This, she states, is why Europe has been susceptible to the dark appeals of everything from fascism and communism to anarchism and radical Islam in recent decades. This loss of faith, accelerated by World War I, was also one of the factors that made the slaughter of World War II possible, she writes.
That Bawer comes to essentially the same conclusion is even more startling, and his path to writing While Europe Slept: How Radical Islam is Destroying the West from Within, is nearly as interesting as his reporting.
Bawer had spent a decade decrying what he saw as the dominance of Christian fundamentalism in public discourse and wrote two books on the subject. He eventually moved to Amsterdam to "marry" his Norwegian partner.
Soon, however, Bawer found out that the famed Dutch "tolerance" (which Berlinski cleverly labels "Self-Extinguishing Tolerance") really means they tolerate anything -- including radical Islamism -- except Americans and capitalism. In fact, Dutch toleration includes the funding of radical mosques, forcing citizens to accept Islamic customs and condemning anyone who objects to the huge numbers of immigrants or dares to mention the Muslims' own intolerances.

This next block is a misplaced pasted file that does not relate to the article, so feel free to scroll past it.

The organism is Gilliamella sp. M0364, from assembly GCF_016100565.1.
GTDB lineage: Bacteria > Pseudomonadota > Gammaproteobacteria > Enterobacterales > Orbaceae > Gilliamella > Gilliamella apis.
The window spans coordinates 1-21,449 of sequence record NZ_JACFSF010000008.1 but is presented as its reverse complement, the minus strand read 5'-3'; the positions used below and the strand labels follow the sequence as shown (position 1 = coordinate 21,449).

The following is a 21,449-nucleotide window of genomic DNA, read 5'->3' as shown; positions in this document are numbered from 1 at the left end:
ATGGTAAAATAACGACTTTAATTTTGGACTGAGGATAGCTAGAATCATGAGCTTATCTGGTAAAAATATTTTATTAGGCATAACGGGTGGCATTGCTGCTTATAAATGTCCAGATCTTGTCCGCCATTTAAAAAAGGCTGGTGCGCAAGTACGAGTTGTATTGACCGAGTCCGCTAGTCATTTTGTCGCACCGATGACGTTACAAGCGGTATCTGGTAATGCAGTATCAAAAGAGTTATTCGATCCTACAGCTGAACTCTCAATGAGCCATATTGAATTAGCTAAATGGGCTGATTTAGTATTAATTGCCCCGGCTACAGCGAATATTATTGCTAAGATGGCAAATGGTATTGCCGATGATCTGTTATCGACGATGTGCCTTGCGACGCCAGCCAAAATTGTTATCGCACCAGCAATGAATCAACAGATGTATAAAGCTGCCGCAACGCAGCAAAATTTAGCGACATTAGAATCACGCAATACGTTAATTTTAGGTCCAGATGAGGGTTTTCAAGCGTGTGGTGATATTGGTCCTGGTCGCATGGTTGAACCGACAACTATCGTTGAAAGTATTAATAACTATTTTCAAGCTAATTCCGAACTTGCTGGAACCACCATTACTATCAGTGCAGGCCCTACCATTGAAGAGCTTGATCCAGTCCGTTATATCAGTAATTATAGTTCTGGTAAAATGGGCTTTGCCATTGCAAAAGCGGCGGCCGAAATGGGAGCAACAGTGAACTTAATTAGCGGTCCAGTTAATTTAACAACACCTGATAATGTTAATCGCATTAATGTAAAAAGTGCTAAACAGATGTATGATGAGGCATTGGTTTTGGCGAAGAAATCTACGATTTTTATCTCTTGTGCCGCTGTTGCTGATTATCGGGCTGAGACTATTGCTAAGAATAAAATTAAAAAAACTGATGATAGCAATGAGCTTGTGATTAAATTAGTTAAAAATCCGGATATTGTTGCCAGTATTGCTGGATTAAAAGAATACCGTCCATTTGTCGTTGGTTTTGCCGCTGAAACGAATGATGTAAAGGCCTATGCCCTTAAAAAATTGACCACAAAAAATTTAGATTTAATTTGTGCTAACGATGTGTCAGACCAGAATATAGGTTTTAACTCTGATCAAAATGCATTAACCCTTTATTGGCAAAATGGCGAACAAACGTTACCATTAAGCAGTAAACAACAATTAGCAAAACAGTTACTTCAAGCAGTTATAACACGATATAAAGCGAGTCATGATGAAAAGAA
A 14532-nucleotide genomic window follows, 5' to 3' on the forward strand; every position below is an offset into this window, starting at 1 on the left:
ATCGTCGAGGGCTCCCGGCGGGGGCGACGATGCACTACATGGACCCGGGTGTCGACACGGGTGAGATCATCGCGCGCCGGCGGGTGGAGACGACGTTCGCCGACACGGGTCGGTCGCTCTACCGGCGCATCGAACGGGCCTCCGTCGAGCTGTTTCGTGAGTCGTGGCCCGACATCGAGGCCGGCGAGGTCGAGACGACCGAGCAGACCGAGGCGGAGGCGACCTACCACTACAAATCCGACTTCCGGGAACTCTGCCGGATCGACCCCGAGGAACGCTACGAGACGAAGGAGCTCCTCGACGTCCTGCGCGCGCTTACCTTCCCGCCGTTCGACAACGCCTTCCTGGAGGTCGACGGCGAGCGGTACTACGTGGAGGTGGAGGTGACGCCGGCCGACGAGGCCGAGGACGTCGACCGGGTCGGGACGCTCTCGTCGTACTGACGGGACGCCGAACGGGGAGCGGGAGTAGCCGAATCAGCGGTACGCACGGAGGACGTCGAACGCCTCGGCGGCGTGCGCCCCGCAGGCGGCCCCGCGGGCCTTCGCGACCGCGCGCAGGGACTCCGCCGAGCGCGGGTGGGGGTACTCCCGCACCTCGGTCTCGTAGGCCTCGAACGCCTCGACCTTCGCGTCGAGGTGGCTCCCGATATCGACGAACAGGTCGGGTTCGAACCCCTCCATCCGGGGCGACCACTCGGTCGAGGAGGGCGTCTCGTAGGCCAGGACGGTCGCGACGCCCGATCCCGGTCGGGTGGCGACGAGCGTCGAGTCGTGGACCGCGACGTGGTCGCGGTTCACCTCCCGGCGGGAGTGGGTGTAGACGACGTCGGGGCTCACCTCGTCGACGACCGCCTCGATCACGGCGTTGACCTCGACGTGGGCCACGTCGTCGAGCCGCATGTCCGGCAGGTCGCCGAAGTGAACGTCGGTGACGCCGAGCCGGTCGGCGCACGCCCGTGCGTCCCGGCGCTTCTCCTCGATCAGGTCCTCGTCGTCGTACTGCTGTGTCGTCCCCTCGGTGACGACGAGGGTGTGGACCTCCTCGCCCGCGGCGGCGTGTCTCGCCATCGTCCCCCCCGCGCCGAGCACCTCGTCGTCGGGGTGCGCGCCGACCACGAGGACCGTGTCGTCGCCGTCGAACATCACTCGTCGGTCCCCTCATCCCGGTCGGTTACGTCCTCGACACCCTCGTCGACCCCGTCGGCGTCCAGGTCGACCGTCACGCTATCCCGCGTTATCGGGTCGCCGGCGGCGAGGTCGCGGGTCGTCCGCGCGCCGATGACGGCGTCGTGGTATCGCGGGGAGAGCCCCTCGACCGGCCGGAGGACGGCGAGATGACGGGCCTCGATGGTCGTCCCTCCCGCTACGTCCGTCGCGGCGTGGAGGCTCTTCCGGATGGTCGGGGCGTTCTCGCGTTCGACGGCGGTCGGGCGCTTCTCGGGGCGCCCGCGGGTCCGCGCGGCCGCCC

As Bawer points out dryly, there is no comparison between Jerry Falwell "not wanting me to marry" and the fastest-growing - though increasingly politically favored - part of the population of a continent that thinks he should suffer death by stoning.
Bawer's experiences reminded me of Keith Richburg, a black American reporter who thought that when he was assigned to Africa it would be a spiritual reawakening of his roots but returned to write Out of America after finding out that he was not a hyphenated American after all. Richburg decided he was glad to be an American – no matter how it came to be. Similarly, jazz great Wynton Marsallis tells black jazz musicians that if they think there is a better place to be a person of any color than America, they haven't been out much.